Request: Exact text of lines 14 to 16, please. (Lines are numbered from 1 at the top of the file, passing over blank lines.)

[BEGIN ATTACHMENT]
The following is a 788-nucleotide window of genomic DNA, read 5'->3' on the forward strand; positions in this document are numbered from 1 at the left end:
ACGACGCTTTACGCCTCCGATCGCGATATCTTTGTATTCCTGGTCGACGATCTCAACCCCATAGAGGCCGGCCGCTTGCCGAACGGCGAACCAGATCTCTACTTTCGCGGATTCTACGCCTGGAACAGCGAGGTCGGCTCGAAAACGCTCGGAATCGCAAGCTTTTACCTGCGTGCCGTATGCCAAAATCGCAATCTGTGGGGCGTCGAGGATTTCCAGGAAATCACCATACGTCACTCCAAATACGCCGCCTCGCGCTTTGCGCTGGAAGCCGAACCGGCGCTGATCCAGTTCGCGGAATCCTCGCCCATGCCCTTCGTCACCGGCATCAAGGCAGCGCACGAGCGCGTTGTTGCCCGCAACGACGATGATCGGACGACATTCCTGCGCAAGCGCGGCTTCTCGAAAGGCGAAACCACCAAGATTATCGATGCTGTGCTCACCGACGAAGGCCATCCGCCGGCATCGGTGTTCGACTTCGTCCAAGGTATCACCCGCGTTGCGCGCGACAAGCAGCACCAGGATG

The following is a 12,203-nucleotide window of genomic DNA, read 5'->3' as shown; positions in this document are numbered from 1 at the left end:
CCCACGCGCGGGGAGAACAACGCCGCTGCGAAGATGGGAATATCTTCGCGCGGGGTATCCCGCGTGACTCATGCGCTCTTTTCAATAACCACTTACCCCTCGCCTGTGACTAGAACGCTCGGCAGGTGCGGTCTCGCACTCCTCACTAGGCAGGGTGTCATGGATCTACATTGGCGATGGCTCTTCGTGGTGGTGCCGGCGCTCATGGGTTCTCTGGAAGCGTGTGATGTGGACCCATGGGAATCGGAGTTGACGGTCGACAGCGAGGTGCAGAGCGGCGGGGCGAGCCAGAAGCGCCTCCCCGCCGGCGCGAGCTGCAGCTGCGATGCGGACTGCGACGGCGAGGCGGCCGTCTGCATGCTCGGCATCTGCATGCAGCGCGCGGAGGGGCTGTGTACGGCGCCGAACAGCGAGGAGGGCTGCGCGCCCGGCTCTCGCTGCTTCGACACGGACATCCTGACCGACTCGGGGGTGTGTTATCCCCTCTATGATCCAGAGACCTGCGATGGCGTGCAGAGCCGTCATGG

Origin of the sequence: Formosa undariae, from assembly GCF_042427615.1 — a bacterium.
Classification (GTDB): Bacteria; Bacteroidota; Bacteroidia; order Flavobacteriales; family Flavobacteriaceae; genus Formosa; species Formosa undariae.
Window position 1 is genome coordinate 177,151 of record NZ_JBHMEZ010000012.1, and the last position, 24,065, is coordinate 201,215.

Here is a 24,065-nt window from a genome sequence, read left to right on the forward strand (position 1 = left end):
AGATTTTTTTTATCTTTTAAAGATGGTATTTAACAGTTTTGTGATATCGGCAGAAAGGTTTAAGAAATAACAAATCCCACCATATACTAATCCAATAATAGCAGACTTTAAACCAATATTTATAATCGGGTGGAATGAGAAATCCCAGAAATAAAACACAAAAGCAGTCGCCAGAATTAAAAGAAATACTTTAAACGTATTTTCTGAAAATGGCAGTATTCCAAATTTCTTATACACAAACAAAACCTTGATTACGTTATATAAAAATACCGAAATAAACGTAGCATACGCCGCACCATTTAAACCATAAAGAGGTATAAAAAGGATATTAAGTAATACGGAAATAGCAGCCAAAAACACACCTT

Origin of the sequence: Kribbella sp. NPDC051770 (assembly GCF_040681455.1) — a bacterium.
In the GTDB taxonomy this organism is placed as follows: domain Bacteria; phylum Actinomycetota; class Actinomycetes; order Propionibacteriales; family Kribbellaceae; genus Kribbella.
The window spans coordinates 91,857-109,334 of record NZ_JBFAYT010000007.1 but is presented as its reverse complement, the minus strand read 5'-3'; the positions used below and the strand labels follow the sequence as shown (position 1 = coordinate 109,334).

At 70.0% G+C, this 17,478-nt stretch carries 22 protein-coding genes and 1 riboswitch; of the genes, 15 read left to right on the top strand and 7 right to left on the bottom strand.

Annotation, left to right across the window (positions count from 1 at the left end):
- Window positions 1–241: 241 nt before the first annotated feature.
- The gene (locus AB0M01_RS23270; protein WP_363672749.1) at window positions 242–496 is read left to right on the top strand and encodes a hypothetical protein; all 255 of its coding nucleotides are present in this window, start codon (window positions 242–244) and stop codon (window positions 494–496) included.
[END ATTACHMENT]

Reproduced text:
Annotation, left to right across the window (positions count from 1 at the left end):
- Window positions 1–241: 241 nt before the first annotated feature.
- The gene (locus AB0M01_RS23270; protein WP_363672749.1) at window positions 242–496 is read left to right on the top strand and encodes a hypothetical protein; all 255 of its coding nucleotides are present in this window, start codon (window positions 242–244) and stop codon (window positions 494–496) included.